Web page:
New Study: Why Girls Do Better In School Than BoysRebekah Kuschmider
The New York Times is reporting that a new study to be released in the Journal of Human Resources has a possible answer to the question of why girls get better grades that boys even hen their test scores show similar levels of ability: they behave better in the classroom.
The study’s authors analyzed data from more than 5,800 students from kindergarten through fifth grade and found that boys across all racial groups and in all major subject areas received lower grades than their test scores would have predicted.
The scholars attributed this “misalignment” to differences in “noncognitive skills”: attentiveness, persistence, eagerness to learn, the ability to sit still and work independently. As most parents know, girls tend to develop these skills earlier and more naturally than boys.
That young boys are less equipped for prolonged sedentary, quiet work will not come as a surprise to any parent. My son, while bright and eager to learn, can’t even stay in his chair for the duration of dinner. Sitting still and doing desk work or intensive listening requires a lot of effort for him and a lot of reminders to pay attention from adults. It’s not any sort of pathology. He’s just a little boy. Based on my observations of his preschool classmates, that’s how little boys are.
What does surprise me a bit is that teachers don’t adjust their expectations to take boy impulsivity and high physical energy into account when grading them. I’ve never met a teacher who didn’t understand kids’ behavior across the board. I would have thought that there’d be a curve of sorts in their minds that helped correct for bias against the kids who do well academically but do it while wiggling in their chair the whole time.
In a long opinion post in the Times, writer Christina Hoff Summers, a scholar familiar with the problems our current education system presents to boys, presents a number of reasons addressing this bias is important. Summers notes that minority boys are less likely to succeed academically than minority girls and suggests that addressing the divide in gender performance might also even out performance across racial lines. She also cites examples of corrections in education systems that other countries have made to accommodate the needs of boys in school:
WHAT might we do to help boys improve? For one thing, we can follow the example of the British, the Canadians and the Australians. They have openly addressed the problem of male underachievement. They are not indulging boys’ tendency to be inattentive. Instead, they are experimenting with programs to help them become more organized, focused and engaged. These include more boy-friendly reading assignments (science fiction, fantasy, sports, espionage, battles); more recess (where boys can engage in rough-and-tumble as a respite from classroom routine); campaigns to encourage male literacy; more single-sex classes; and more male teachers (and female teachers interested in the pedagogical challenges boys pose).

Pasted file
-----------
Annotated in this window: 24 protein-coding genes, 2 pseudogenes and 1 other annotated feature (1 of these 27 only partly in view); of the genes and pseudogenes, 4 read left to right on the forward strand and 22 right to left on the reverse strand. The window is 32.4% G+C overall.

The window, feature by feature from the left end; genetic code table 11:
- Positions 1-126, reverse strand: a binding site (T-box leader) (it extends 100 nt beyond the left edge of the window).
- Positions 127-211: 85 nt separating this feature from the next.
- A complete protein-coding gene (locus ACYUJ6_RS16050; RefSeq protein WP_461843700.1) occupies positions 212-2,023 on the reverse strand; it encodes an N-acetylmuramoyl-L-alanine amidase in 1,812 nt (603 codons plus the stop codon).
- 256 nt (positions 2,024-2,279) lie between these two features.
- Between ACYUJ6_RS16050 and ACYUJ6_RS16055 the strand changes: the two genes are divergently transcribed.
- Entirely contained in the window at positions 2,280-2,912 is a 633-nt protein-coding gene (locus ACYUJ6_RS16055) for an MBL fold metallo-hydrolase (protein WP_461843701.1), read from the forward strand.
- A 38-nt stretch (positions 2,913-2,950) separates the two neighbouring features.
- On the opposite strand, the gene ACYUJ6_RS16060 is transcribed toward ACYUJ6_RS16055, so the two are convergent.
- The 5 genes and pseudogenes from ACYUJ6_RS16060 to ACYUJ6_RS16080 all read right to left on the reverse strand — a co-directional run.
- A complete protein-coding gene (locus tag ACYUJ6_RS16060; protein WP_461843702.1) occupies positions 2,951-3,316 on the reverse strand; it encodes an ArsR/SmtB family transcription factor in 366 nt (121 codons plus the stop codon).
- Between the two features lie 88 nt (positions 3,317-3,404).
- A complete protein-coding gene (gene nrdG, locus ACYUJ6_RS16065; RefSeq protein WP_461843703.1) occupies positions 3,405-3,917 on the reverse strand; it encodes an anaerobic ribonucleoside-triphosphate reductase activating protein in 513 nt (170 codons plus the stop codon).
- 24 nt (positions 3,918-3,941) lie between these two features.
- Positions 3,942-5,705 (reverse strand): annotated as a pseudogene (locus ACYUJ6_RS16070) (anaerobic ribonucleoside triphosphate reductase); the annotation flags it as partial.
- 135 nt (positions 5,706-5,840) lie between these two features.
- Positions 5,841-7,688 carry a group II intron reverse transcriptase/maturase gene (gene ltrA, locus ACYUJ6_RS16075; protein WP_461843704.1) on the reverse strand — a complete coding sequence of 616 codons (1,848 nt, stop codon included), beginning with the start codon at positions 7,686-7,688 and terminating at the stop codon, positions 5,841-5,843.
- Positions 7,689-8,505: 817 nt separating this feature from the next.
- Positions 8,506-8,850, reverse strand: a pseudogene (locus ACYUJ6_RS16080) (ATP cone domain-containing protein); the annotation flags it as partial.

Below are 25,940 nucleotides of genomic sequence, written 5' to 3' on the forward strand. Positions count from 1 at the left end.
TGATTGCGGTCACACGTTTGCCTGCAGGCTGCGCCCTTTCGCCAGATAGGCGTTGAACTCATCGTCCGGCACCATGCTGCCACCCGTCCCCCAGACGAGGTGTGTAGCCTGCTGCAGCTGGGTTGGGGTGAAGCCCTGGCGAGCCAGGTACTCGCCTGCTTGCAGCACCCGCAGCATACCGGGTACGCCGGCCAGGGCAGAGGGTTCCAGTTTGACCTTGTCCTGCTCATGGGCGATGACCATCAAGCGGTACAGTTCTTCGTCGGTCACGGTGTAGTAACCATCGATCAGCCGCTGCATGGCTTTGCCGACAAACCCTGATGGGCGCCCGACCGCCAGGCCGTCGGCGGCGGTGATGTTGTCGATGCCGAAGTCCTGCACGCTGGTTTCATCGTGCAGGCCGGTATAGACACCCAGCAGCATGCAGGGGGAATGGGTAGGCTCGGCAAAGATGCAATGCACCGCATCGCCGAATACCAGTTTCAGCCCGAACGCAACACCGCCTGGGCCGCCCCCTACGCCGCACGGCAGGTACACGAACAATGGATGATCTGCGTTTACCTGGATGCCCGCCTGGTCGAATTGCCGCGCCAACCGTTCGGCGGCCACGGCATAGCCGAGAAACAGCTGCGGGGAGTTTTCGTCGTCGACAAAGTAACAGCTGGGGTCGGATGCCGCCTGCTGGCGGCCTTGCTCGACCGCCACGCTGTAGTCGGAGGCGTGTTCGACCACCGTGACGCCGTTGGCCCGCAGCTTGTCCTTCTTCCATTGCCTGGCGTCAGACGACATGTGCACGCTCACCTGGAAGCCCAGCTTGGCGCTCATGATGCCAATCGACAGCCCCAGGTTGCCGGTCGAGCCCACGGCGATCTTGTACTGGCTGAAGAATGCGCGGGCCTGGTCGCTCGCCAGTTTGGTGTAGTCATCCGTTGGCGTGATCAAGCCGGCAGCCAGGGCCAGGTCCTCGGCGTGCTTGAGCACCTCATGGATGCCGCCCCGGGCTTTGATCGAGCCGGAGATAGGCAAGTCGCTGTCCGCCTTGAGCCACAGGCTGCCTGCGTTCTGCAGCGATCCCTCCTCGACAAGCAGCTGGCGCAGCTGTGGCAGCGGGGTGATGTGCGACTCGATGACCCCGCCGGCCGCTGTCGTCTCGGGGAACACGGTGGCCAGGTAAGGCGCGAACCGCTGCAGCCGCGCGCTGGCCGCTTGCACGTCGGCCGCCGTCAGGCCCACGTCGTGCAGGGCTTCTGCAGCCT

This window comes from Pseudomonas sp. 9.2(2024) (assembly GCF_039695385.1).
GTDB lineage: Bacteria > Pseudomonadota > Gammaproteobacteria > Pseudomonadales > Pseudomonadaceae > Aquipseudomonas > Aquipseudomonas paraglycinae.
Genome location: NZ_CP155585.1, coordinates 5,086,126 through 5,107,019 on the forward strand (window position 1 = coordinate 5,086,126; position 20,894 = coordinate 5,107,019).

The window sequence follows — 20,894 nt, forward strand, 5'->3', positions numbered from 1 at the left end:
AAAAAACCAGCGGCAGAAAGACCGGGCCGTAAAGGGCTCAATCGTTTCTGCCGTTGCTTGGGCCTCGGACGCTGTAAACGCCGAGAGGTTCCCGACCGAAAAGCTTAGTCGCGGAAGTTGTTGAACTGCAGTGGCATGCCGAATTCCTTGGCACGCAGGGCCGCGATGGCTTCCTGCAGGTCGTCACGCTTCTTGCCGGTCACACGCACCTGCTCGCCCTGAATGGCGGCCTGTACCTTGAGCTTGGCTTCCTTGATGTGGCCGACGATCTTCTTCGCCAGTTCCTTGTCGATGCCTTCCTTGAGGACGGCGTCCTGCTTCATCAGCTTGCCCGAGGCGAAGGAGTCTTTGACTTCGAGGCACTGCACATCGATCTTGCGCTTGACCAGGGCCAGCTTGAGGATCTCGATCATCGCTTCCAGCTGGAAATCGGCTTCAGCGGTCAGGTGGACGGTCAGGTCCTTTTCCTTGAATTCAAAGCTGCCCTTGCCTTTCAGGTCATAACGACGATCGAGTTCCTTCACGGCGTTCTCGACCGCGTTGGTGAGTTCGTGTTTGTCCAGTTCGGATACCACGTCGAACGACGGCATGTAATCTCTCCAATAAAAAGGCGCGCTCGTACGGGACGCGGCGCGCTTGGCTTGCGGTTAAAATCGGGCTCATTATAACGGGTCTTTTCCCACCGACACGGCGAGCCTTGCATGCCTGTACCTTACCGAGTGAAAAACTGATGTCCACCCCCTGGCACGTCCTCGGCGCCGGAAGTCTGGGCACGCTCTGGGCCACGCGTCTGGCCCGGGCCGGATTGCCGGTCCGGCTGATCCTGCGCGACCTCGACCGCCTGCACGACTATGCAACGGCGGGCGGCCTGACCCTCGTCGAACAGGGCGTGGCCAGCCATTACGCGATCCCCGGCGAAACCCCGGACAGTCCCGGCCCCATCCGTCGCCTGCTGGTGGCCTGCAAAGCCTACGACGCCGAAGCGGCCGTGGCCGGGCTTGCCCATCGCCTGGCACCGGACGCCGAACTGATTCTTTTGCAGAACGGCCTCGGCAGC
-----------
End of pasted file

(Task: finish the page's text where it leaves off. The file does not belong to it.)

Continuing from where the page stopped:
I read the paragraph above and my neck nearly snapped from nodding. My son will start kindergarten in the fall and my biggest trepidation is the short recess periods I know he’ll get. He can do concentrated sitting and listening or table work for a while but then he needs to get up and move. Even just having the opportunity to do a few jumping jacks between quiet activities would be helpful to him. I’ve also thought single sex classes within co-ed schools would be a good option for many kids, boys and girls alike. I have no data to back it up, it just appeals to me on a gut level. And male teachers? My son absolutely responds to male instructors different than he responds to female instructors. Don’t get me wrong. He loves his female teachers and learns a ton from them. But his attachment to his 25 year old male gymnastics instructor is something else, altogether. I think there’s an aspirational factor involved. He sees himself in a male instructor and is automatically more attentive to what he says.
Some of the things Summer’s suggests are things parents can do easily as a supplement to classroom education. It’s easy enough to hit the library and get books that meet any child’s interest and use them to spark an affection for reading. And parents can incorporate physical activity outside of school as well. We’ll be walking to school next year so he’ll have a chance to get some exercise to blow off a little steam and get focused for the day.
Another thing I think might be of benefit for boys is to make teachers aware of studies like this. Teachers are smart and if they were conscious of a possible unconscious bias in their grading, they would become more mindful of their assumptions. Another idea would be to change up grading methods to deal more with whole child factors so that behavior is considered as a separate factor. Evaluating behavior could inform next steps for children as they move forward in the system.
What I don’t want to see is legions of parents overreacting and storming their local elementary school demanding special grading for boys. While these findings are interesting and could be used when refining the education system, I don’t think there’s any real danger that boys are becoming an academic underclass.
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